The annual organizational meeting for Tarrant County Gay Pride Week Association will be held Sunday, Dec. 19, beginning at 3 p.m. at Best Friends Club, 2620 E. Lancaster Ave. in Fort Worth. Topics for discussion include closing out business for 2010, voting on new officers and advisory council members, proposed rules and regulation changes for 2011 and an overview of Prideevents planned for 2011.

The meeting is open to all interested people and everyone signed in at the meeting is eligible to vote. The Miss, Mr. and Ms. HoHoHo contest will be held at 8 p.m. that evening, also at Best Friends. Packets for anyone interested in competing are available at the bar.

Tickets on sale now for Women’s Chorus of Dallas concert at Wyly

Tickets are now available for The Women’s Chorus of Dallas’ first performance of its 22nd concert season, “Love & Light,” being held Sunday, Dec. 19, at 7 p.m. at AT&T Performing Arts Center’s Wyly Theater.

In addition to the children’s choir from Good Shepherd Episcopal School, the concert will also fearture Tony-Award winner Victoria Clark.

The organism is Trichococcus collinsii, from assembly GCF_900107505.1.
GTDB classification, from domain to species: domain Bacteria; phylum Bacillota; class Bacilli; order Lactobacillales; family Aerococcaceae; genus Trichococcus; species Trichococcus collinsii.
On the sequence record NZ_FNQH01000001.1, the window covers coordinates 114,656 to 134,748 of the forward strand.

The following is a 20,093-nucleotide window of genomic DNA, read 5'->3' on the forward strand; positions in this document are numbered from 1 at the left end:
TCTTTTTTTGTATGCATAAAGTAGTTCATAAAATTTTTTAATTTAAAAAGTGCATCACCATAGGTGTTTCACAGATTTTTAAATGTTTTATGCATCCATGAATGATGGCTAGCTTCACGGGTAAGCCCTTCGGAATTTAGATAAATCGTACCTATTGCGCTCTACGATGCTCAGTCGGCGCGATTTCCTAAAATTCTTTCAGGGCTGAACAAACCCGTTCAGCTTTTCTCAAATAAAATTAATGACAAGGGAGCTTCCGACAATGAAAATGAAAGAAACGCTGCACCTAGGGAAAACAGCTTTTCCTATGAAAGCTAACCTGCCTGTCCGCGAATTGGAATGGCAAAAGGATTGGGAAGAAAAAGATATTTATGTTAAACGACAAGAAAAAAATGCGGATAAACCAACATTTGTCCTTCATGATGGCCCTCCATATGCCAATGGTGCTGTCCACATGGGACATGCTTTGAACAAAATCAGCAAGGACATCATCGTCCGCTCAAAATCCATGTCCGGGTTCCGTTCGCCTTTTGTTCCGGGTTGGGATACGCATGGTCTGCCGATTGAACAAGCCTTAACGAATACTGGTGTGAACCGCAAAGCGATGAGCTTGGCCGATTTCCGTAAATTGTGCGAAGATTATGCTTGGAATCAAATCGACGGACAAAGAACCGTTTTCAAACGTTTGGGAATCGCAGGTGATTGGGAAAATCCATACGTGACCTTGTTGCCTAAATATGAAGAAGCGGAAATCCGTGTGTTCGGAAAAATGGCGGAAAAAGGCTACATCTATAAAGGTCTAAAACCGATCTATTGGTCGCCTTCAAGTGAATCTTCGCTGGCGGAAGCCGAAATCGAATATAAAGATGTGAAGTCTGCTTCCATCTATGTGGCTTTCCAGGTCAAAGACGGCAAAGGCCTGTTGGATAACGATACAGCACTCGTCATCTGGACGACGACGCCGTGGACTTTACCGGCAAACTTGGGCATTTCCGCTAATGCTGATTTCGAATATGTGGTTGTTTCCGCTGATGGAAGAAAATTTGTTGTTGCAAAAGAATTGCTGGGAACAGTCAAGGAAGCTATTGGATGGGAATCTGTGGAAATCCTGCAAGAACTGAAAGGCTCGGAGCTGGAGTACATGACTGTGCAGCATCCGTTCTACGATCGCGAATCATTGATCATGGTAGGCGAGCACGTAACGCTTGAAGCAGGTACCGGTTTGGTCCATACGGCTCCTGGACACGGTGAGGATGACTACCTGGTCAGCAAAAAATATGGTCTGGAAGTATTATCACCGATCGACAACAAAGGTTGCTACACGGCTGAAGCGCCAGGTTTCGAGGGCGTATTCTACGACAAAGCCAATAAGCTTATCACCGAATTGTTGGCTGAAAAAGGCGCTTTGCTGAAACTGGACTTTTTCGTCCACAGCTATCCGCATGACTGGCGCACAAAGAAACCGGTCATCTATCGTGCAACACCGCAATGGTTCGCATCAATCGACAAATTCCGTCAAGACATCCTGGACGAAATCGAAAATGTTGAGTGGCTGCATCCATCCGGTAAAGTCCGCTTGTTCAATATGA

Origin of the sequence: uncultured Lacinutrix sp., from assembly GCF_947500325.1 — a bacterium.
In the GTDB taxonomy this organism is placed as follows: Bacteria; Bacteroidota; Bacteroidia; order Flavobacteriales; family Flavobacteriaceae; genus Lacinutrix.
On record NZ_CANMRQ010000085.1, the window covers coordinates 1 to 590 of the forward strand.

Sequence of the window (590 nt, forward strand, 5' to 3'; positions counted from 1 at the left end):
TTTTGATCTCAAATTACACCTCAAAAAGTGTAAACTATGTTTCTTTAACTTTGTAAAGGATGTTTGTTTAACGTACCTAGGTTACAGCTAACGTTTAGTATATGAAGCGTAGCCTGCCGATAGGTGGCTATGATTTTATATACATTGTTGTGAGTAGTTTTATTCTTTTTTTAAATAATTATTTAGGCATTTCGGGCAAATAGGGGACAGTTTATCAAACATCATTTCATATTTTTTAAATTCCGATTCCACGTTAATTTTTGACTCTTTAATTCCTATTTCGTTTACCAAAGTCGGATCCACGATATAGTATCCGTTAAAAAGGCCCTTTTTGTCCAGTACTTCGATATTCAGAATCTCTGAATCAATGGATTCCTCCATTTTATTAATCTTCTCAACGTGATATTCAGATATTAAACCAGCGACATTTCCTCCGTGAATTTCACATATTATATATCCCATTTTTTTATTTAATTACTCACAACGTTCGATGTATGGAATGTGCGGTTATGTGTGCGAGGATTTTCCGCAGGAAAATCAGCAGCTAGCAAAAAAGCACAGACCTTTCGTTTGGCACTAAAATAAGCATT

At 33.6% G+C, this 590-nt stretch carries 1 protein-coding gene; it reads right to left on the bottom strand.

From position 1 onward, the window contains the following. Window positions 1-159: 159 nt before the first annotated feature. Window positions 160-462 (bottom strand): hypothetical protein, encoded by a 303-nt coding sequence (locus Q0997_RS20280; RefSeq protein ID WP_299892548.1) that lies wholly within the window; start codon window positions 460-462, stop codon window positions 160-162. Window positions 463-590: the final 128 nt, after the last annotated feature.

Tickets are on sale now from the AT&T Performing Arts Center. To charge by phone, call 214-880-0202 purchase tickets online at attpac.org. Tickets are also available for the after-party with Clark.

Johnson, West co-hosting town hall on upcoming legislative session

State Rep. Eric Johnson and state Sen. Royce West will co-host a Legislative Town Hall Meeting Tuesday, Dec. 14, beginning at 6:30 p.m. at Juanita J. Craft Recreation Center, 4500 Spring Ave.

The purpose of the meeting is to discuss the upcoming 82nd session of the Texas Legislature and how the two lawmakers will work together to address the issues facing their constituents. In particular, their remarks will focus on the process of drawing new Congressional and state legislative districts following the decennial United States Census and the impact of the Texas’ expected budget deficit on services provided by the state.

Following their remarks, the floor will be open for questions and comments.